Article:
Now that I have worked out the basic sequence for an infant baptism, I am turning to the sequence of events for the dying and dead.
The goal here is to figure out how a conscientious early 10th century Northumbrian bishop (Tilred) would approach having to carry out both tasks in the same day for his own family: the death of his brother-in-law Alfred and the baptism of his newborn nephew Aldred, while blessing and comforting the widow and new mother, his sister Tilwif. I want to create a liturgical sequence that is disordered and disorienting for the participants, but still plausible.
The difficulties have to do with time and place: what follows what in the rituals, what can be interrupted, but also what happens if the participants are moving from one location to another, in this case taking the body of Alfred from Chester-le-Street, where he dies after arriving mortally wounded from the Battle of Corbridge (918), to Easington, his estate where Tilwif gives birth to Aldred.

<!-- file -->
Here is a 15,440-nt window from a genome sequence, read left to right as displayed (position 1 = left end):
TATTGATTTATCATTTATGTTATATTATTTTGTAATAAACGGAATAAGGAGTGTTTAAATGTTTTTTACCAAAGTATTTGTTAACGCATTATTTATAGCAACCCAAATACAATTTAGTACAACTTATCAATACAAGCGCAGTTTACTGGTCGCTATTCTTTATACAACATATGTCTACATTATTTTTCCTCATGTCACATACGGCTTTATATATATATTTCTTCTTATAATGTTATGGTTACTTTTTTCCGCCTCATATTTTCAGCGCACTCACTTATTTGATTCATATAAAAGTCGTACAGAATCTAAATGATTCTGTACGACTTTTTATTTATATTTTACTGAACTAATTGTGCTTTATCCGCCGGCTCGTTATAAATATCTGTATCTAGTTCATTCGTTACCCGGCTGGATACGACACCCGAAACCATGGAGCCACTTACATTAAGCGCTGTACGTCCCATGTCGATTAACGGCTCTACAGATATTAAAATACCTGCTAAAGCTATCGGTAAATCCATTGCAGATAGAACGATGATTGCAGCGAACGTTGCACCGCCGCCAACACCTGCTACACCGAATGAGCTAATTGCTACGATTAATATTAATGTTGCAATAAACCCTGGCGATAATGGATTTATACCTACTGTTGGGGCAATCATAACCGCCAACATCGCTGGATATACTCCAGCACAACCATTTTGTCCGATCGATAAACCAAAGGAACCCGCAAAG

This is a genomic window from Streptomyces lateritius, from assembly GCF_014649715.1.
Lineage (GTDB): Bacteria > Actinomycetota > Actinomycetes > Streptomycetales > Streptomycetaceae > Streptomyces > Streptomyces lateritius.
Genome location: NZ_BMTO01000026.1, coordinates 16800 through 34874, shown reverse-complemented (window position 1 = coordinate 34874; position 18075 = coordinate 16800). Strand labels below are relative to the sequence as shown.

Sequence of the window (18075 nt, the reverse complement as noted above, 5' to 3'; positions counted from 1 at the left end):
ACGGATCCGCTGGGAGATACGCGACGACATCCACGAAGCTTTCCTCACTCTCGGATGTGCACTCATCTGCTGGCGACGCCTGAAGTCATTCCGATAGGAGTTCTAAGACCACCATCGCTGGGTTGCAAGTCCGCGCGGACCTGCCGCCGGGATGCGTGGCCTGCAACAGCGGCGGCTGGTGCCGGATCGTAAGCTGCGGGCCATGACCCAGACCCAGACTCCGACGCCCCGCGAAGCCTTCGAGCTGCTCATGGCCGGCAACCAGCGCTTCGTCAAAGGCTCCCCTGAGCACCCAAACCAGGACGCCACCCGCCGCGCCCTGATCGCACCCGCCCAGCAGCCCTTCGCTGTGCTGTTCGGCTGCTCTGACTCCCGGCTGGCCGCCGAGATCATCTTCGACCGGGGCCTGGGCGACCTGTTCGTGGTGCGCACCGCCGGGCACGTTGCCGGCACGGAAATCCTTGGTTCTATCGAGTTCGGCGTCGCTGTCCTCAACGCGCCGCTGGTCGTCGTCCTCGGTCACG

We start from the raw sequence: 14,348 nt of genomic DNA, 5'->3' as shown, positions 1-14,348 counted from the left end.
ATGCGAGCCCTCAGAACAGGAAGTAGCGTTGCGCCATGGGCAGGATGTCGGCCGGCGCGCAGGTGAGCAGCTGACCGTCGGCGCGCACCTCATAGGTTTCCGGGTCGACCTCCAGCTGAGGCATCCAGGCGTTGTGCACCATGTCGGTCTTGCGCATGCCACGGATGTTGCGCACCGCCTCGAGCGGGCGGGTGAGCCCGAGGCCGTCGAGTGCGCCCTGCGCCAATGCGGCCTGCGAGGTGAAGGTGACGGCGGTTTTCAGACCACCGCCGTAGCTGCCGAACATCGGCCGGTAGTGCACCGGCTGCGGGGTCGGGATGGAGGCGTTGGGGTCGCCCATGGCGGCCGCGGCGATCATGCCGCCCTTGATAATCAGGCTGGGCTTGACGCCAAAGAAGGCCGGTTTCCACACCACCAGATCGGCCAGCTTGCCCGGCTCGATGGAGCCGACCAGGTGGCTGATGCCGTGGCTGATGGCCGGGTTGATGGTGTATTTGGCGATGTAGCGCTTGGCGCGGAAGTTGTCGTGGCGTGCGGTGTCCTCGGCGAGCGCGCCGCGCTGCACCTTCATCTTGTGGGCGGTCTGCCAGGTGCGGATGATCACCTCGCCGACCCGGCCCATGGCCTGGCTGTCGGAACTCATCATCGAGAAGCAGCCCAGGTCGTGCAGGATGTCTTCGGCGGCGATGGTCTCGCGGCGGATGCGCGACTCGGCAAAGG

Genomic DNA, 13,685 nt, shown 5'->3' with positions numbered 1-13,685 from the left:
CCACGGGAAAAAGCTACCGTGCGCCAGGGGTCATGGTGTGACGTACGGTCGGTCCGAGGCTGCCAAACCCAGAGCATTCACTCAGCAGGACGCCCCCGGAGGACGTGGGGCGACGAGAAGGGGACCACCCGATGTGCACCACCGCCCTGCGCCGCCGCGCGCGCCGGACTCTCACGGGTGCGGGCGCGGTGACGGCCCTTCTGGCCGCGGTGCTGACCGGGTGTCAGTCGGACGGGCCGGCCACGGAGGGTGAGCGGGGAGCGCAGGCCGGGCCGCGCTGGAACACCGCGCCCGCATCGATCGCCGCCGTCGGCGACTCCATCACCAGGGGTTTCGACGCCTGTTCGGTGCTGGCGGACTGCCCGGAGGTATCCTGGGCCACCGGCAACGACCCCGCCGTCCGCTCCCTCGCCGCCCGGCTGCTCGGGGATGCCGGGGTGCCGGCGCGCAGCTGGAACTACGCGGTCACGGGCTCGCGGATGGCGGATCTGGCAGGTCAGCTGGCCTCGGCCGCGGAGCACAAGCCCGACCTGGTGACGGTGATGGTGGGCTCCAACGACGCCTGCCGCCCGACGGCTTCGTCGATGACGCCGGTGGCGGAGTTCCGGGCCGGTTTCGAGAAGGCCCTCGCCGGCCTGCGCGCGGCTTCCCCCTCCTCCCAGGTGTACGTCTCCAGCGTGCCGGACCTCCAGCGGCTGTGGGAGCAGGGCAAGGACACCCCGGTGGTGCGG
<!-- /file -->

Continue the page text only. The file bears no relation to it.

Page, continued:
Another timing issue is how soon after death someone was buried versus how soon after birth would a (sickly) newborn be baptized? Could I delay the burial long enough to make the entrance of a determined mother and her newborn into the manorial church where her husband’s body lay plausible? Or, although it decreases the drama of it, the birth could take place earlier, during the Battle of Corbridge rather than upon hearing the news of her husband’s injuries.